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At the first light of morning while her family slept, Marie Richards would quietly leave her home and drive 80 miles to the hospital where her 5-year-old son was being cared for after a traumatic injury.
She’d spend the entire day at her son’s bedside, offering the kind of support only a mother can provide. Then, well after midnight, she would get back in her car and make the long drive home, allowing herself a few hours of much-needed rest before getting up and readying herself for another long drive and another full day by her son’s side.
For five months she held fast to that routine until she was able to make that drive home and take her son with her.
That was 40 years ago, when Tom Richards’ brother, Terry, was hospitalized after a car accident, but Tom remembers the emotional toll it took on his entire family, especially his mother, having his brother being cared for so far away.
And now, with a $500,000 initial gift, Richards envisions making things a little bit easier for those trekking back and forth to visit family at the hospital in the near future.
The plan calls for a 17,000-square foot, two-story house across the street from Community Regional – known as Terry’s House – consisting of 20 guest rooms to provide patients’ families with convenient and affordable lodging while their loved ones receive critical care.
“My experience occurred a long time ago, but my situation is not so dissimilar to that of so many other families,” said Richards, chief executive officer of The Penstar Group. “I’ll bet there isn’t one person out there who hasn’t had a friend or family member go through an experience similar to mine.”
Thousands of people are brought to the Table Mountain Rancheria Trauma Center and Leon S. Peters Burn Center at Community Regional each year. Hospital waiting rooms, hallways and patient rooms often overflow with concerned family members and close friends who do not want to leave the patients’ sides.
“Last year alone, the burn center performed more than 9,800 burn therapy procedures, and nearly half of their patients were children,” Richards said. “Those kids need their parents nearby at such a critical time.”
The emotional toll of having a loved one in intensive care is hard enough, but Richards knows first-hand that when home is many miles away, it provides an even heavier burden on families. Medical costs, hotel stays and dinners out can be extremely taxing. So when representatives from Community Medical Foundation approached Richards and described their desire to build a “home away from home” for families of burn and trauma patients at Community Regional, he didn’t hesitate to put his support behind the project.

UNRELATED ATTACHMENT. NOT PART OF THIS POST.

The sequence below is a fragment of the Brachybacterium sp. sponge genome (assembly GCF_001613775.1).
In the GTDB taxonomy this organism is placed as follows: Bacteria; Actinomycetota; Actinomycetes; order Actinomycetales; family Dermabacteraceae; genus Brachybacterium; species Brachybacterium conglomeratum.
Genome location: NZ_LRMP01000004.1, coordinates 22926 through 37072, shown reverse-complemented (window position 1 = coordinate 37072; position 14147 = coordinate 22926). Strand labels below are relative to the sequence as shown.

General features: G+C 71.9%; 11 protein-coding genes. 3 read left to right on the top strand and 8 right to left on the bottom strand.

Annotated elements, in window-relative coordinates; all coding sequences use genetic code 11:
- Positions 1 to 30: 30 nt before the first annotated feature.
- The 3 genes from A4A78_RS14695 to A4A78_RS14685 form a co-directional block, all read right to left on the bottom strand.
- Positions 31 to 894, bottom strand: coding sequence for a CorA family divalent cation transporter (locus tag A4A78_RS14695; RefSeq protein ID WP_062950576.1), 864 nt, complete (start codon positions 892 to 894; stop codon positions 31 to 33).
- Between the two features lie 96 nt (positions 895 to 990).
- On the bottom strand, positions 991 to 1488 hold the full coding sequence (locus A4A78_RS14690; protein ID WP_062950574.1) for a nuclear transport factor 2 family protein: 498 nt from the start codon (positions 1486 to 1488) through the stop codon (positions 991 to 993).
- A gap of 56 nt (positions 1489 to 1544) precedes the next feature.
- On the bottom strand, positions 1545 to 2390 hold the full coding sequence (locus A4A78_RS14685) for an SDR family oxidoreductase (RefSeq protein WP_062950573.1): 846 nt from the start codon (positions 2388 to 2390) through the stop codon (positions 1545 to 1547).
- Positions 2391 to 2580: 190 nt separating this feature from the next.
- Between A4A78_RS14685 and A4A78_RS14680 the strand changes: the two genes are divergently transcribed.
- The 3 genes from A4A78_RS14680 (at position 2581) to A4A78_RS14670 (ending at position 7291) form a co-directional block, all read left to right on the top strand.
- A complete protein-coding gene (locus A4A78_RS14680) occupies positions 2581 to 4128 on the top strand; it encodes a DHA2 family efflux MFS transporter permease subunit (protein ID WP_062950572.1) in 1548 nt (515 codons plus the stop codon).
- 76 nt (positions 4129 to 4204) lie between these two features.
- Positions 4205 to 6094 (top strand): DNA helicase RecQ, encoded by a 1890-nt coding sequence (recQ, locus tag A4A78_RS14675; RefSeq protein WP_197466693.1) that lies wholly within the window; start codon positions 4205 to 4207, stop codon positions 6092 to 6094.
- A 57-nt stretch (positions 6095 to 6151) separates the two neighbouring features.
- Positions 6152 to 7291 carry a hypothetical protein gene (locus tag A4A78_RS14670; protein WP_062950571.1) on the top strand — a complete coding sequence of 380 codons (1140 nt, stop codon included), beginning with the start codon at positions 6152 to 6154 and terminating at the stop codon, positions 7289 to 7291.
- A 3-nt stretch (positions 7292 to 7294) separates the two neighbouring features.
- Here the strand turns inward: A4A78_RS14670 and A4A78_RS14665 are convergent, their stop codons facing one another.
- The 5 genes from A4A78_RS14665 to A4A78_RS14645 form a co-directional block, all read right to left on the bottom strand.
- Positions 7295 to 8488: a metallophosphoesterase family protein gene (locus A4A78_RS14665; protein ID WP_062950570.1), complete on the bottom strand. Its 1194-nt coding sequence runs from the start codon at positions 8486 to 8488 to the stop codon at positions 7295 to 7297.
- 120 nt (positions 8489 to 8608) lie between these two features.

“They laid out the idea and I thought it was just incredible,” Richards said. “I thought it was a great idea and one that we really need in this area and I knew that I needed to get behind it and really support it.”
The hope is that Terry’s House, named in honor of Richards’ brother, will provide a safe-haven for these families where they can rest, relax and recharge. In his travels, Richards had seen similar facilities at major medical centers across the country, and recognized the need for one in the Valley.
“Community has become a world-class institution in our own right. We’ve got all the tools and technology. We’ve got nationally recognized physicians and the only burn center and Level I trauma center between Los Angeles and Sacramento,” he said. “The burn and trauma centers serve a region comparable to the area of Rhode Island, Connecticut and New Jersey combined. If you consider this, plus the projected population growth for our area, you quickly realize that this is a real necessity.”
Richards breathed life into the project by giving an initial gift of $500,000, and then signed on as the voluntary developer and construction manager of the project. Since then, others have joined, including KMPH Fox 26.
“The exposure so far has generated an overwhelmingly positive response from people we knew, as well as from people with whom we were not yet acquainted,” Richards said. “I’ve gotten great support from sub-contractors and trades that all want to contribute time and money to the project. We have people calling and asking how they can contribute.”
Richards attributes the enthusiasm to people understanding the need for such a facility.
“This is one of those projects where there are no losers,” he said. “You can contribute and feel good about what you’re doing, knowing that you are helping a family when they need it the most.”
“But we still are going to need a lot of help,” he added. “Our first step is to get it built with no debt. Second is to be able to operate it annually through an endowment that self-funds the house so that we only ask the families that stay there for a minimal contribution towards their stay.”
Community Medical Foundation is launching a campaign to raise $3 million to build Terry’s House and $7 million to establish an endowment to operate and sustain the home.
Groundbreaking is scheduled for January of 2008, with an expected completion of spring 2009.
“When you’ve had the experience that I’ve had first-hand, you know just how much this project is going to mean to a patient, a family, and really, to the whole community,” Richards said. “The bottom line is that this is an extremely easy project to support, and I’ll be looking forward to a need for an expansion sometime in the near future.”
This story was reported by Suzanne Crosina-Sahm. She can be reached at MedWatchToday@communitymedical.org.